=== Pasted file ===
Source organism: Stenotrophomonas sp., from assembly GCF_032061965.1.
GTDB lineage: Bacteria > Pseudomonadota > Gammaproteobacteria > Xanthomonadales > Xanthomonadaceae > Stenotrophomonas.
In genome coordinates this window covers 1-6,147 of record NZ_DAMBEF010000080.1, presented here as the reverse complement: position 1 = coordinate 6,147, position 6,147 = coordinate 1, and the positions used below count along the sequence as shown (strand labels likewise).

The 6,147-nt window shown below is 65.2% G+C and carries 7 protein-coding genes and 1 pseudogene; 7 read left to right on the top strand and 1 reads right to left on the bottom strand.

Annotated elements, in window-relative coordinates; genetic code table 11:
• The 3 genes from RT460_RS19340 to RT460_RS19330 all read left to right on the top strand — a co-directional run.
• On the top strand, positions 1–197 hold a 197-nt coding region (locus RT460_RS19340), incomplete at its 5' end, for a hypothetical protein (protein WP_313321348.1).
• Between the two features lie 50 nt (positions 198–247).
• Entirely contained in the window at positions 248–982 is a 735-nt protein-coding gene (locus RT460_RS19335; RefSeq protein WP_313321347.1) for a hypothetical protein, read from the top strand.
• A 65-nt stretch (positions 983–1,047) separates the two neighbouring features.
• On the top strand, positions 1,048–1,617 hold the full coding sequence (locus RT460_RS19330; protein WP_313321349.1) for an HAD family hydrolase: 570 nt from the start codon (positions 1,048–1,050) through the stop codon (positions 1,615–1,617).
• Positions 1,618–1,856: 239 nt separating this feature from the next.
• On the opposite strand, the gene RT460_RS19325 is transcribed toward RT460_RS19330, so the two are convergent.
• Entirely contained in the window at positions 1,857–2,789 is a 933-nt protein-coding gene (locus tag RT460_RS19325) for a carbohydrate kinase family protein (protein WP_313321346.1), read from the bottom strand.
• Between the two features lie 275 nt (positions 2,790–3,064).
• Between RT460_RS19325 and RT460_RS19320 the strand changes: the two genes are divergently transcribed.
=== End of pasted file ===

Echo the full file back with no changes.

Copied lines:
Source organism: Stenotrophomonas sp., from assembly GCF_032061965.1.
GTDB lineage: Bacteria > Pseudomonadota > Gammaproteobacteria > Xanthomonadales > Xanthomonadaceae > Stenotrophomonas.
In genome coordinates this window covers 1-6,147 of record NZ_DAMBEF010000080.1, presented here as the reverse complement: position 1 = coordinate 6,147, position 6,147 = coordinate 1, and the positions used below count along the sequence as shown (strand labels likewise).

The 6,147-nt window shown below is 65.2% G+C and carries 7 protein-coding genes and 1 pseudogene; 7 read left to right on the top strand and 1 reads right to left on the bottom strand.

Annotated elements, in window-relative coordinates; genetic code table 11:
• The 3 genes from RT460_RS19340 to RT460_RS19330 all read left to right on the top strand — a co-directional run.
• On the top strand, positions 1–197 hold a 197-nt coding region (locus RT460_RS19340), incomplete at its 5' end, for a hypothetical protein (protein WP_313321348.1).
• Between the two features lie 50 nt (positions 198–247).
• Entirely contained in the window at positions 248–982 is a 735-nt protein-coding gene (locus RT460_RS19335; RefSeq protein WP_313321347.1) for a hypothetical protein, read from the top strand.
• A 65-nt stretch (positions 983–1,047) separates the two neighbouring features.
• On the top strand, positions 1,048–1,617 hold the full coding sequence (locus RT460_RS19330; protein WP_313321349.1) for an HAD family hydrolase: 570 nt from the start codon (positions 1,048–1,050) through the stop codon (positions 1,615–1,617).
• Positions 1,618–1,856: 239 nt separating this feature from the next.
• On the opposite strand, the gene RT460_RS19325 is transcribed toward RT460_RS19330, so the two are convergent.
• Entirely contained in the window at positions 1,857–2,789 is a 933-nt protein-coding gene (locus tag RT460_RS19325) for a carbohydrate kinase family protein (protein WP_313321346.1), read from the bottom strand.
• Between the two features lie 275 nt (positions 2,790–3,064).
• Between RT460_RS19325 and RT460_RS19320 the strand changes: the two genes are divergently transcribed.